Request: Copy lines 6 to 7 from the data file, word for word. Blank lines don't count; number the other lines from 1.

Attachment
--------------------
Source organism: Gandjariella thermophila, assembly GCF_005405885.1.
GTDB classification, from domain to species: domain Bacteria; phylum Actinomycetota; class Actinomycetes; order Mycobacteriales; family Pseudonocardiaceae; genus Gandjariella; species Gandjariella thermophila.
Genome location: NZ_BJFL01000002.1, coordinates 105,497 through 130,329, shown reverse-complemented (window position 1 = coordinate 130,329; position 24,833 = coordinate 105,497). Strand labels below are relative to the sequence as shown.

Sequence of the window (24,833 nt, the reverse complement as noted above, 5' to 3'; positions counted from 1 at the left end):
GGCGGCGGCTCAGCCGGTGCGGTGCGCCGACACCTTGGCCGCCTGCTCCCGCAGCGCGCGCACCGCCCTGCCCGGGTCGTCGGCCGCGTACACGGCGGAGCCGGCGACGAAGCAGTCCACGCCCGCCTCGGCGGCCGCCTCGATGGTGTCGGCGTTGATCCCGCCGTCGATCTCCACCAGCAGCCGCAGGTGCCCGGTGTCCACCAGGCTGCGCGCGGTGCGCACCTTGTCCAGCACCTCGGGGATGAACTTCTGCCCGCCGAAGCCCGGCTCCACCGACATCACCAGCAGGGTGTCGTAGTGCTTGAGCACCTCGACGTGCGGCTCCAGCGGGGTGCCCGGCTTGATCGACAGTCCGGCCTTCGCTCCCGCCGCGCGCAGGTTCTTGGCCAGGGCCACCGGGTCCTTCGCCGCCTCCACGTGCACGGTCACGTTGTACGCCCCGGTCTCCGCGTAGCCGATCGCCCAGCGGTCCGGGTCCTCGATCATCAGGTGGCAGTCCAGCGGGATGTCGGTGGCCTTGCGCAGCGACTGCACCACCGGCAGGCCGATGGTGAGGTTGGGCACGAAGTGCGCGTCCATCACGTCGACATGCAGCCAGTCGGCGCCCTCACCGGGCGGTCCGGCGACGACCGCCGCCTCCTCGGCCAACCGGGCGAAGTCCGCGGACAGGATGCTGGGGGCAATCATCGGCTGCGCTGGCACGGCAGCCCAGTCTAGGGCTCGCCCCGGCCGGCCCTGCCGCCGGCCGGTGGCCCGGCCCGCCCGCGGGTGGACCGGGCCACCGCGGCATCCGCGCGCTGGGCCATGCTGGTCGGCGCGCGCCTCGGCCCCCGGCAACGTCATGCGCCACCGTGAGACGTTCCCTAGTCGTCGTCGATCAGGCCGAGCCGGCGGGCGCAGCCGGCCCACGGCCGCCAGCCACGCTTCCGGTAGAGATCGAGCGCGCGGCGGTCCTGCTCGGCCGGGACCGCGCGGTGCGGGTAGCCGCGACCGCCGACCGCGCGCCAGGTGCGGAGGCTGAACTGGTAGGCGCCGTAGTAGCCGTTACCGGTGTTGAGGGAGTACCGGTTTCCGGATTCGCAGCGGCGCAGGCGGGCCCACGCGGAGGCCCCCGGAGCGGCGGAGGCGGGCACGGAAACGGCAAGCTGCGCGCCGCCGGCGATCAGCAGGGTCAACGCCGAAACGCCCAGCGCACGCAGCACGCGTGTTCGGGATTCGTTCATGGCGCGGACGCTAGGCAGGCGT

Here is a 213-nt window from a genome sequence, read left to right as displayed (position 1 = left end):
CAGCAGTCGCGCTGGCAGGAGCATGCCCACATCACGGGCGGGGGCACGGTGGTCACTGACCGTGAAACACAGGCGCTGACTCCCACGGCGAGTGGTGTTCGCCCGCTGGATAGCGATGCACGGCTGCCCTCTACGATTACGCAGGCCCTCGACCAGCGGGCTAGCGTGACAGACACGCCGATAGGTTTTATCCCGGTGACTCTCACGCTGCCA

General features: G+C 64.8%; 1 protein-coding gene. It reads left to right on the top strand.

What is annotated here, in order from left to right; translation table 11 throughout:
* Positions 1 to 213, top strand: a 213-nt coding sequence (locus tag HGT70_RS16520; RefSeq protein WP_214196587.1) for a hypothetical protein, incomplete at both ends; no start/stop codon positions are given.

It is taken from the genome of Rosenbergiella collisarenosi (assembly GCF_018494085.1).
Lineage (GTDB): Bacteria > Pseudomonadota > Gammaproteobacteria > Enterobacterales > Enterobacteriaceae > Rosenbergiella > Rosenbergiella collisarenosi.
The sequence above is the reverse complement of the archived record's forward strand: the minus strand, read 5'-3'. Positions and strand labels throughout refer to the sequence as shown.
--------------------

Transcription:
Here is a 213-nt window from a genome sequence, read left to right as displayed (position 1 = left end):
CAGCAGTCGCGCTGGCAGGAGCATGCCCACATCACGGGCGGGGGCACGGTGGTCACTGACCGTGAAACACAGGCGCTGACTCCCACGGCGAGTGGTGTTCGCCCGCTGGATAGCGATGCACGGCTGCCCTCTACGATTACGCAGGCCCTCGACCAGCGGGCTAGCGTGACAGACACGCCGATAGGTTTTATCCCGGTGACTCTCACGCTGCCA